Public schools should teach computer science — it’s a skill set all employers need.
WHEN I was 9, my father gave my brother and me a life-changing gift: a Commodore 64 computer. It didn’t have any games, so I would learn to make my own. A world of opportunity and creativity opened up to me when I began learning how to program that computer.
By my teenage years, I landed jobs as a computer programmer when my friends were baby-sitting or waiting tables. I graduated with a job at Microsoft and went on to enjoy a successful career in technology. As an immigrant, I’m living the American dream.
Yet, 30 years after I came to the United States, I look around and wonder, why aren’t America’s schools offering the opportunity I had to every 21st-century child?
Some of the biggest success stories in Washington history — from Bill Gates to Jeff Bezos — began like mine, with the opportunity to learn how to create technology. Yet, in Washington state — where Microsoft changed the world in establishing a market for personal computers, where Amazon.com changed the way the we shop and where startups like Expedia, Zillow, Redfin and Zulily are changing the future of our state’s economy — the majority of students in K-12 schools statewide cannot take a single course in computer science.
It’s time for the Washington to do more. This is a problem we can solve. We are solving it. Today, more than 50 top business and education leaders unite — from Microsoft, Amazon and Starbucks to the Chamber of Commerce, University of Washington and Washington Education Association — calling for legislation to address the issue comprehensively.
There are 20,000 open computing jobs in Washington across all industries, according to The Conference Board. Did you know the most common job posting in Washington is a software developer? Software jobs are growing at three times the state average and these jobs aren’t only in tech. Two-thirds of the nation’s computing jobs are in other industries, at places like Boeing, Nordstrom or the Washington State Department of Transportation.
Skeptics might ask, must every child learn to code? What if my child doesn’t want to become an engineer? Computer science is about more than learning to code or getting a job. It’s foundational for all 21st-century students, who don’t go a waking minute without technology. In every school, students learn about photosynthesis or electricity, even if they don’t choose careers as botanists or electricians. For today’s students, it’s equally foundational to learn what an algorithm is or how the Internet works.
I can’t imagine a career that won’t be disrupted by technology in the next decade. Yet, most of our schools don’t give students a chance to study it. Ninety-three percent of Washington high schools don’t offer Advanced Placement (AP) Computer Science. Among AP test takers for the course last year, only 260 out of 1,048 were female, reports the College Board. Only 48 were black or Hispanic. Last year, the state only saw 1,200 computer-science degrees awarded at the university level.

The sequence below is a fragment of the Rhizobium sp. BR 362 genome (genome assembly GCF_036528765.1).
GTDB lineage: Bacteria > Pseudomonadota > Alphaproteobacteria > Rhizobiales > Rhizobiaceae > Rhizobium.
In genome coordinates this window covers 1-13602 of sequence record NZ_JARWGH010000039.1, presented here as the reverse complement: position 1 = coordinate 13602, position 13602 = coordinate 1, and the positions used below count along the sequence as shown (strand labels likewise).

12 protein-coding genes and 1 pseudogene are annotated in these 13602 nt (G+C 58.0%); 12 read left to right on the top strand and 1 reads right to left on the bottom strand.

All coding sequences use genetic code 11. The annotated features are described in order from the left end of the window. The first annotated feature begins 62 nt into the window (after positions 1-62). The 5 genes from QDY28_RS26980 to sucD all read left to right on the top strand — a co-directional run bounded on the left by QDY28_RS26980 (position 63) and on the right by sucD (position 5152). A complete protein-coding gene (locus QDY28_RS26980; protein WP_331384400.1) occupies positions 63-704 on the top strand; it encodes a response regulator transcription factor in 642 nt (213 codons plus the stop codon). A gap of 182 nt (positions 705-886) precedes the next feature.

Two years ago, my brother and I started Code.org, a small Seattle nonprofit with a simple idea: Every student in every school deserves the opportunity to learn computer science. This idea has grown into an international movement, reaching 100,000 schools in 180 countries. The support of millions of parents, students and teachers in every state has shown us that this is an idea whose time has come.
Usually people wonder if schools can adapt — especially when they struggle with so many demands and limited funding. But today we see the teachers union, universities and school-district superintendents joining forces with tech companies in support of computer science.
According to a Washington STEM poll published last month, nine out of 10 Washington voters support expanding computer science by helping more K-12 teachers with training and curriculum. It’s time for our Legislature to get on board.
This session, a bipartisan bill co-sponsored by State Reps. Drew Hansen, D-Bainbridge Island, and Chad Magendanz, R-Issaquah, has the potential to drastically increase access to computer science in our schools. SHB 1813 establishes education standards and matches private funding to train teachers, two steps critical to expanding access to this field. Providing funding for computer science would prepare young people for the best opportunities of tomorrow. A $10 million investment in computer science in our schools can unlock a billion dollars in opportunities.
In 2013, Washington sparked a national movement by passing legislation to allow high school computer-science courses to count for graduation. With Code.org’s support, 15 other states followed our lead.
There are already similar efforts in Arkansas, Utah and Kentucky to substantially invest in computer science. Today, we have the chance to impact students not only in our state, but nationwide.
Together, let’s give a united answer to the parent who asks, “Why doesn’t my child’s school teach computer science?”